Note: This is an archived Handbook entry from 2008.Search for this in the current handbook
|Dates & Locations:|| |
This subject has the following teaching availabilities in 2008:, - Taught on campus.
Timetable can be viewed here. For information about these dates, click here.
|Time Commitment:||Contact Hours: 30 days of practicum, plus up to three hours of lectures |
Total Time Commitment: Not available
|Prerequisites:||476-647 Practicum 1|
|Recommended Background Knowledge:||None|
|Non Allowed Subjects:||None|
|Core Participation Requirements:||
For the purposes of considering request for Reasonable Adjustments under the Disability Standards for Education (Cwth 2005), and Student Support and Engagement Policy, academic requirements for this subject are articulated in the Subject Overview, Learning Outcomes, Assessment and Generic Skills sections of this entry.
It is University policy to take all reasonable steps to minimise the impact of disability upon academic study, and reasonable adjustments will be made to enhance a student's participation in the University's programs. Students who feel their disability may impact on meeting the requirements of this subject are encouraged to discuss this matter with a Faculty Student Adviser and Student Equity and Disability Support: http://services.unimelb.edu.au/disability
|Subject Overview:||In this placement, the supervisor in conjunction with the Practicum Placement Co-ordinator offers a designed set of training experiences to the student. The training experience, undertaken with the supervisor, is built upon the activities observed in Practicum 1. The practicum placement is generally in the same location as Practicum 1. The experiences are determined by the opportunities which arise naturally in the field. The involvement of the student is judged by the supervisor. Generally, the student visits a number of educational sites; observes and conducts assessment, interviews, consultations; attends meetings, creates individual behavioural progress plans and reports upon their outcomes where appropriate. The placement provides the opportunity to carry out the tasks of an educational psychologist under supervision. Opportunities to receive feedback are built into the task design. There are up to three lectures covering the issues of ethics, working with allied professionals and contemporary issues in educational practice.|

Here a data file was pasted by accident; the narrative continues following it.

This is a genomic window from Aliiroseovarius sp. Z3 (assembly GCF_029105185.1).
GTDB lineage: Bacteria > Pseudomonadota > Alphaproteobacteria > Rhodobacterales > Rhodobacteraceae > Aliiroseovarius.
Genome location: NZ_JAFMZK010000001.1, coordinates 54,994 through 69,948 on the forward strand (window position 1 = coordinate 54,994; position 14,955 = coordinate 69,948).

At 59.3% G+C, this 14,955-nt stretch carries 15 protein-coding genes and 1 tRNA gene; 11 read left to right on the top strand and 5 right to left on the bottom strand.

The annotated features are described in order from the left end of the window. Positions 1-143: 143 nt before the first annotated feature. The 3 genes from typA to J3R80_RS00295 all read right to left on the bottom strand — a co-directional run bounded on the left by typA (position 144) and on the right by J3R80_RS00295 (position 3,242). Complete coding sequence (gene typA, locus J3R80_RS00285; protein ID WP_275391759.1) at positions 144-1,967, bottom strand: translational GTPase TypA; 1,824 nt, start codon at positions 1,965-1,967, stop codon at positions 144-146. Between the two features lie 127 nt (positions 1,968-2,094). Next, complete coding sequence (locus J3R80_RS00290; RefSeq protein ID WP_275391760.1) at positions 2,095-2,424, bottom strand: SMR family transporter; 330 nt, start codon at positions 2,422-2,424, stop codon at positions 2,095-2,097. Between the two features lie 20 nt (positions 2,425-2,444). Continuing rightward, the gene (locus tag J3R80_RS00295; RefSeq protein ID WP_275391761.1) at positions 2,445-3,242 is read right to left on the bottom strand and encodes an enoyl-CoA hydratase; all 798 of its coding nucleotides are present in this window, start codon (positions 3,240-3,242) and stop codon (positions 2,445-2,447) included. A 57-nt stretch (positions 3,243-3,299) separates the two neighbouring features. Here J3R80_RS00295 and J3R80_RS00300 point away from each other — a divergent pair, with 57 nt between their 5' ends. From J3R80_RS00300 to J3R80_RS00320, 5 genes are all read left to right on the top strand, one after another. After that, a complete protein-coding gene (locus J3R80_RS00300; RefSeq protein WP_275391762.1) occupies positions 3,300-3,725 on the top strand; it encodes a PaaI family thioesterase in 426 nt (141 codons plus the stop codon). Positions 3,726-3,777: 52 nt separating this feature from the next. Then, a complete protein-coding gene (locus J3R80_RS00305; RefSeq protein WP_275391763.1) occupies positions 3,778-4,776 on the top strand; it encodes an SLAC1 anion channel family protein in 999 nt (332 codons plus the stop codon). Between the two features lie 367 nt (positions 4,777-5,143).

|Assessment:||Students are required to successfully complete the formal requirements of the placements including attendance for the required number of days. Assessment occurs on a continuous basis throughout the placement process. A combination of measures is applied to gain an understanding of the student's progress which include: completion of a log book including an account of a prescribed task derived directly from the field placement (approximately 1,500 words; 30 per cent); formal assessment by the field supervisor (70 per cent).|
|Recommended Texts:||APS Code of Ethics, Corey, G., Corey, M.S, Callanan, P. (1998), Issues and Ethics in the Helping Professions, CA: Brooks Cole|
|Breadth Options:|| |
This subject is not available as a breadth subject.
|Fees Information:||Subject EFTSL, Level, Discipline & Census Date|
|Links to further information:||www.edfac.unimelb.edu.au|
Doctor of Educational Psychology |
Master of Educational Psychology
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